Auditory illusions are false perceptions of a real sound or outside stimulus. These false perceptions are the equivalent of an optical illusion: the listener hears either sounds which are not present in the stimulus, or sounds that should not be possible given the circumstance on how they were created.
Humans are fairly susceptible to illusions, despite an innate ability to process complex stimuli. Confirmation bias is believed to be largely responsible for the inaccurate judgments that people make when evaluating information, given that humans typically interpret and recall information that appeals to their own biases. Amongst these misinterpretations, known as illusions, falls the category of auditory illusions. The brain uses multiple senses simultaneously to process information, spatial information is processed with greater detail and accuracy in vision than in hearing. Auditory illusions highlight areas where the human ear and brain, as organic survival tools, differentiate from perfect audio receptors; this shows that it is possible for a human being to hear something that is not there and be able to react to the sound they supposedly heard. When someone is experiencing an auditory illusion, their brain is falsely interpreting its surroundings and distorting their perception of the world around them.
Many auditory illusions, particularly of music and of speech, result from hearing sound patterns that are highly probable, even though they are heard incorrectly. This is due to the influence of our knowledge and experience of many sounds we have heard. In order to prevent hearing echo created by perceiving multiple sounds coming from different spaces, the human auditory system relates the sounds as being from one source. However, that does not prevent people from being fooled by auditory illusions. Sounds that are found in words are called embedded sounds, and these sounds are the cause of some auditory illusions. A person's perception of a word can be influenced by the way they see the speaker's mouth move, even if the sound they hear is unchanged. For example, if someone is looking at two people saying "far" and "bar", the word they will hear will be determined by who they look at. If these sounds are played in a loop, the listener will be able to hear different words inside the same sound. People with brain damage can be more susceptible to auditory illusions and they can become more common for that person.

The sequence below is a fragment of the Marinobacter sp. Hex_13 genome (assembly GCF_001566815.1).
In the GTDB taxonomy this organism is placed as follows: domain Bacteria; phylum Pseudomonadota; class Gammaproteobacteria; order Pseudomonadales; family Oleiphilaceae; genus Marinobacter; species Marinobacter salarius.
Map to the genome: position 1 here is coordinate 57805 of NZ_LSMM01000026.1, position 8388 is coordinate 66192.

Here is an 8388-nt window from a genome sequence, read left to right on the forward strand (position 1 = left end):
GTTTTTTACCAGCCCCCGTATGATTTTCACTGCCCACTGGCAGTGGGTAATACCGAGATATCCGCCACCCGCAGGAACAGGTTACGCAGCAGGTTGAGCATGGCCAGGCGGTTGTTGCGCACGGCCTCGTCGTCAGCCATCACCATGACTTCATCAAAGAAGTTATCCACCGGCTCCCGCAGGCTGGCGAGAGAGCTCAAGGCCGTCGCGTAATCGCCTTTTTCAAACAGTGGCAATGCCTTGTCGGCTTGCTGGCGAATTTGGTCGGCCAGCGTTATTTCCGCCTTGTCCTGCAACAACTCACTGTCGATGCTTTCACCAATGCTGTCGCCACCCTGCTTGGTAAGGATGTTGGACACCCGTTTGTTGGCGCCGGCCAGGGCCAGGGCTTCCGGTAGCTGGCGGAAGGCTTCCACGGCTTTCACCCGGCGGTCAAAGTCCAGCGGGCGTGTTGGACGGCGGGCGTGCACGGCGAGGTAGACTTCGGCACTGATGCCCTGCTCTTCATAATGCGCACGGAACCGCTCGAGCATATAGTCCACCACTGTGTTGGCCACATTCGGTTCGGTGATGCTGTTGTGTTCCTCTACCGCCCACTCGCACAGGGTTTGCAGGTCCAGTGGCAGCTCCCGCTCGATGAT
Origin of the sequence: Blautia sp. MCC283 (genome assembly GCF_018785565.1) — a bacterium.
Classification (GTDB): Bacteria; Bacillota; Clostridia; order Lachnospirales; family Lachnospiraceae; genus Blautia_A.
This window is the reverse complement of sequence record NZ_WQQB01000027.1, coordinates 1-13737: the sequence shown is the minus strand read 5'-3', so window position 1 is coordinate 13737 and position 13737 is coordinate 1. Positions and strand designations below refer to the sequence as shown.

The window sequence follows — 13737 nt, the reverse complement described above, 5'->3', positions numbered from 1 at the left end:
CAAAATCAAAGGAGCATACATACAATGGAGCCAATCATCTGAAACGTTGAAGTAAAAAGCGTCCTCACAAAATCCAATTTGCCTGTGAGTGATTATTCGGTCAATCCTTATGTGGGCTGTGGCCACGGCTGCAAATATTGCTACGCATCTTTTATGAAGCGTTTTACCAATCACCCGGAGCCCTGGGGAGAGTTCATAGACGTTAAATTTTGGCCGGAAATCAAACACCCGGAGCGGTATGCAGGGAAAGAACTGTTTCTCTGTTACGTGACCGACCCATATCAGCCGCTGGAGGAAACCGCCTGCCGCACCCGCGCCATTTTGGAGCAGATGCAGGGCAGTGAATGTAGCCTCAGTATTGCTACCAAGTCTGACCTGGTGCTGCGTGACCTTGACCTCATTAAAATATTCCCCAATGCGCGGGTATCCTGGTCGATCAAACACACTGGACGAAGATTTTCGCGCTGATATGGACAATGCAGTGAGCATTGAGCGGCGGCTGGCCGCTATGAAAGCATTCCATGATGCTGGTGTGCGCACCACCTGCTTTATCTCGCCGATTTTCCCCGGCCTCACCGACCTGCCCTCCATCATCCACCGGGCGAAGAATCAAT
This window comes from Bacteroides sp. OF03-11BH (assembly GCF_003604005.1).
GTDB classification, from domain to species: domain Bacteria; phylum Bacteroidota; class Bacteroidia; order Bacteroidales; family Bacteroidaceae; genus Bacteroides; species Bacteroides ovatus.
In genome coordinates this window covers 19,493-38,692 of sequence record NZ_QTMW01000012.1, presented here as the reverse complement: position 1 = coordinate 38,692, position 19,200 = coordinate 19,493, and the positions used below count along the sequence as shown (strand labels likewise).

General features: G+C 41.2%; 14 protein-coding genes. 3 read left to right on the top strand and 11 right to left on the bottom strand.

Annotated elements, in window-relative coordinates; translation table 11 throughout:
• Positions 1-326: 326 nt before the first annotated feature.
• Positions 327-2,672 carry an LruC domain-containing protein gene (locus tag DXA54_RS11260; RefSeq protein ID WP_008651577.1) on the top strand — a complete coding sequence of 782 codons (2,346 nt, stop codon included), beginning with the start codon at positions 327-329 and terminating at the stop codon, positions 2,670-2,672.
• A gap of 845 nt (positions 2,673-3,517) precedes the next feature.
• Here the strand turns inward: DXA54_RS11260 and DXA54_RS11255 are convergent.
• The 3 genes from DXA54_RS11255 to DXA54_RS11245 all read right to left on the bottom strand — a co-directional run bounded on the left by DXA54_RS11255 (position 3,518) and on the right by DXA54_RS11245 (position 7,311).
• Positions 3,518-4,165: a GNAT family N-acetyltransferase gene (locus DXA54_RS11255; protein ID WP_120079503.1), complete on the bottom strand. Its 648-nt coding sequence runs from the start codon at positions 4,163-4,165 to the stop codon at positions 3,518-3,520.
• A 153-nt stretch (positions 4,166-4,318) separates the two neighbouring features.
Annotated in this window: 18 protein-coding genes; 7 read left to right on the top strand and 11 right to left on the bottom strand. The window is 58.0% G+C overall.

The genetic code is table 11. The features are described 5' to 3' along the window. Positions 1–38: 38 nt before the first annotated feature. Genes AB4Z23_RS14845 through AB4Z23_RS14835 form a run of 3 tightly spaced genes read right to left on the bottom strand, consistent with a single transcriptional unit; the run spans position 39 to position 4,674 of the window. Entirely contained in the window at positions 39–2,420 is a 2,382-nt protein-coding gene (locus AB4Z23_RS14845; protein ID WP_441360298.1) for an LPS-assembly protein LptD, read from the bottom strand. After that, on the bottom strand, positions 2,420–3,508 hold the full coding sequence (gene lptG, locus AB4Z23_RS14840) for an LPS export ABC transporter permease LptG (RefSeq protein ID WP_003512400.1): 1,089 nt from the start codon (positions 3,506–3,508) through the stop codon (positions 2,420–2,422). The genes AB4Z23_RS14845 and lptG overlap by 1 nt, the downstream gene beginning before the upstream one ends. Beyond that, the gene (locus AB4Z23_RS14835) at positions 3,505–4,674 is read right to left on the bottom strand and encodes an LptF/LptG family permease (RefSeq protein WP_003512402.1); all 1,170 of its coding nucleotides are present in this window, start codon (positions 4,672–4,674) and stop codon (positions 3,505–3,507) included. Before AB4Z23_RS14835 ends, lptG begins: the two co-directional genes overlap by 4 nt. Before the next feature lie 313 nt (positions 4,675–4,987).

Composers have long been using the spatial components of music to alter the overall sound experienced by the listener. One of the more common methods of sound synthesis is the use of combination tones. Combination tones are illusions that are not physically present as sound waves, but rather, they are created by one's own neuromechanics. According to Purwins, auditory illusions have been used effectively by the following: Beethoven (Leonore Overture), Berg (Wozzeck), Krenek (Spiritus Intelligentiae, Sanctus), Ligeti (Études), Violin Concerto, Double Concerto, for flute, oboe and orchestra), Honegger (Pacific 231), and Stahnke (Partota 12).
In the 2017 film, Dunkirk, Hans Zimmer used a Shepard Tone to create a constant feeling of stress and tension.
There are a multitude of examples out in the world of auditory illusions. These are examples of some auditory illusions:
- Binaural beats
- The constant spectrum melody
- Deutsch's scale illusion
- Franssen effect
- Glissando illusion
- Illusory continuity of tones
- Illusory discontinuity
- Hearing a missing fundamental frequency, given other parts of the harmonic series
- Various psychoacoustic tricks of lossy audio compression
- McGurk effect
- Octave illusion/Deutsch's high–low illusion
- Auditory pareidolia: hearing indistinct voices in random noise.
- The Shepard–Risset tone or scale, and the Deutsch tritone paradox
- Speech-to-song illusion
- Yanny or Laurel
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